However, after a careful search of the record, we think that the jury was influenced in its conclusion by an improper examination and certain remarks made by the defendant's counsel which deprived the plaintiff of a fair trial. This improper examination arose in connection with the defendant's unsuccessful attempt to impeach Reverend Tukes, one of the plaintiff's eyewitnesses, by the use of a statement which he was alleged to have made to the police after the occurrence. At the outset of his cross-examination of Reverend Tukes, the defendant's counsel asked to see a paper which he said the plaintiff's counsel had been using. It appears that this was a request for what the defendant's counsel believed to be a copy of the police report. Nowhere in the record is the exact character of this document made clear, however. After a brief discussion among counsel and the court concerning the nature of the document in question, the defendant's counsel asked Reverend Tukes if he had seen the alleged police report in the office of the plaintiff's attorney. The witness admitted that he had seen the report, but he denied making the various statements which the defendant's counsel quoted or paraphrased from what appears to be in his copy of the alleged report. Finally the defendant's attorney improperly remarked, "I am going to have this police officer in here. I know at times a man cannot remember, but the memory does strange things." Shortly thereafter, the defendant's counsel asked the witness, apparently quoting from the alleged police report, "Could this accident have been avoided. Did the police ask you that?" The plaintiff objected and there followed a second discussion concerning the plaintiff's document which was alleged to be the police report. Finally the court said, "Let this be between you two. You will have to clear that up." The defendant's counsel then improperly stated, "I will expect the original police report and bring in the police officer who took this statement, and we will have the Reverend and those that were there and will bring them tomorrow, and the police officer who made it. He signed this statement which he gave the police. This is your copy and the original will be there."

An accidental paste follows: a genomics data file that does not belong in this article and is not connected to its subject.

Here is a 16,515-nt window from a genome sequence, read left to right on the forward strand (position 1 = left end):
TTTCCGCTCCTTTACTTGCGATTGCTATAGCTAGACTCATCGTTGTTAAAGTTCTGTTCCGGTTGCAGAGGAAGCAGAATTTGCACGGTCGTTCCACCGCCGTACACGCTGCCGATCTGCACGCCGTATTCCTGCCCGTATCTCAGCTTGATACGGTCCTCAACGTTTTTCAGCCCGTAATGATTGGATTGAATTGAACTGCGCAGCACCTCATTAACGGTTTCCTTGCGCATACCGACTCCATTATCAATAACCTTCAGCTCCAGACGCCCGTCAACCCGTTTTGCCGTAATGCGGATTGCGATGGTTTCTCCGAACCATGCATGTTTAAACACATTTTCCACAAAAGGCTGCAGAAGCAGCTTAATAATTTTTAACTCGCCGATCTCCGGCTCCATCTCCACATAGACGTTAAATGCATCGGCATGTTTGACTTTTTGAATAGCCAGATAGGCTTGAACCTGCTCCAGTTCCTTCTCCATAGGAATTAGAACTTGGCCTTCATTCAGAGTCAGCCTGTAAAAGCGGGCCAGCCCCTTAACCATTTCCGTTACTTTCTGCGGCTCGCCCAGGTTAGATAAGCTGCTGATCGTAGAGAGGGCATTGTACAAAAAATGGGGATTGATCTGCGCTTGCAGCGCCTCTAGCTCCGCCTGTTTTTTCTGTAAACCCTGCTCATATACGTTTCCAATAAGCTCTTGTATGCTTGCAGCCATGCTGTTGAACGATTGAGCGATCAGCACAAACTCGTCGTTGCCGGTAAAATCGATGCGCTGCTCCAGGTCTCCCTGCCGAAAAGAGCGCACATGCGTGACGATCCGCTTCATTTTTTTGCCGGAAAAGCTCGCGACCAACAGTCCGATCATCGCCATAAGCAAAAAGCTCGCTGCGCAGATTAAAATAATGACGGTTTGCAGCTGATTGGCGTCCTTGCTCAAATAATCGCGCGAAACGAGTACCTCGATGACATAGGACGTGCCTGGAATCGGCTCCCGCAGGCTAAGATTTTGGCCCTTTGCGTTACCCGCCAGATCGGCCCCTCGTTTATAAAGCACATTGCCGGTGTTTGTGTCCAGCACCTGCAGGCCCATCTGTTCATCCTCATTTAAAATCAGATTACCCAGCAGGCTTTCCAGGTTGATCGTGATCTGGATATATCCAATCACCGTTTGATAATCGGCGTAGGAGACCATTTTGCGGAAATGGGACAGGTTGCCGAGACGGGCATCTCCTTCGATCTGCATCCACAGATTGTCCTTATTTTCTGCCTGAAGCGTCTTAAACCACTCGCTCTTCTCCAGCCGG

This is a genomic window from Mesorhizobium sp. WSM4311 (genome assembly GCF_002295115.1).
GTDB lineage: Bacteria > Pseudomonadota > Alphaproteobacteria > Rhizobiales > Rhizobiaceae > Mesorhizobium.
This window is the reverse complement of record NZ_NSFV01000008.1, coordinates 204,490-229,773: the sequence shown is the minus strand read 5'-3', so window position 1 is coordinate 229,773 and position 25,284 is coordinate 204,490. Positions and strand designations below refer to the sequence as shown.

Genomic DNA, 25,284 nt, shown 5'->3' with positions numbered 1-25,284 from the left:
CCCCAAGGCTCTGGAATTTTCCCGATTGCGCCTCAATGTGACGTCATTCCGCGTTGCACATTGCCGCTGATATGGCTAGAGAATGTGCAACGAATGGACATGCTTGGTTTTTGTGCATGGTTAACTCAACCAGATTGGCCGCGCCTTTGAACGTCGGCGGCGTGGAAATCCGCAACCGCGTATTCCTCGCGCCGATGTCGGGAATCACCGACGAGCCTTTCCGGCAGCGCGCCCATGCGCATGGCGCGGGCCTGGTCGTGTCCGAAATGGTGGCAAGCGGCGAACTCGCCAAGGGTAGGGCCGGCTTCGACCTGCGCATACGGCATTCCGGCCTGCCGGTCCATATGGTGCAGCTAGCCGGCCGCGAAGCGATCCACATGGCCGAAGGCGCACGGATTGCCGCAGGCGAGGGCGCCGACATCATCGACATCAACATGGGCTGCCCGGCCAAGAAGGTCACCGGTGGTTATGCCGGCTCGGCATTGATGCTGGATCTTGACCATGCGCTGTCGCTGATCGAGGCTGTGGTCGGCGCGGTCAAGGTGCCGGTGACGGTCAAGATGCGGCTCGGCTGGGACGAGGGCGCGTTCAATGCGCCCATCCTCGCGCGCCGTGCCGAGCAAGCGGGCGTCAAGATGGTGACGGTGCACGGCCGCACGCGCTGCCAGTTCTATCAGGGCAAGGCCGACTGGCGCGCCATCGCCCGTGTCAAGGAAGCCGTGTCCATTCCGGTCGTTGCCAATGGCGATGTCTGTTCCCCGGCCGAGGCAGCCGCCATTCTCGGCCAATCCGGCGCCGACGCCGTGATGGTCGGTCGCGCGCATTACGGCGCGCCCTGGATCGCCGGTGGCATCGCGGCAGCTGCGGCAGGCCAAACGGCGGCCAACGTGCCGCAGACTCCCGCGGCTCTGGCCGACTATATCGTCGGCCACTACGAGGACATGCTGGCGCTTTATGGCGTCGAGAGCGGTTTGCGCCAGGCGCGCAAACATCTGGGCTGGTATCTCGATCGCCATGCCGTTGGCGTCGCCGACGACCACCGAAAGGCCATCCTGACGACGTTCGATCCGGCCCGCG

Again quoting from his copy of the alleged police report, the defendant's attorney continued the cross-examination of Reverend Tukes, as follows:

Q. Did the police ask you, Reverend, could this accident have been avoided, and you answered "yes?"

A. I said I didn't know.

Q. All right. Did they ask you anything else that you would like to tell Counsel that is there, and you answered, "the only thing I can truthfully say is that the driver was not responsible." Did you?

A. They didn't ask.

Having laid this as a foundation for impeachment, the defendant subsequently called three police officers as impeaching witnesses. The first officer, Charles Wilson, was asked if he brought the police report in response to a subpoena served on him. He testified that he had not done so because his search revealed that the report was not in the file where such reports are kept.

The second officer called by the defendant was Lieutenant John Coyle, one of the officers assigned to investigate the occurrence in question. Officer Coyle testified that he talked to the defendant after the occurrence and ...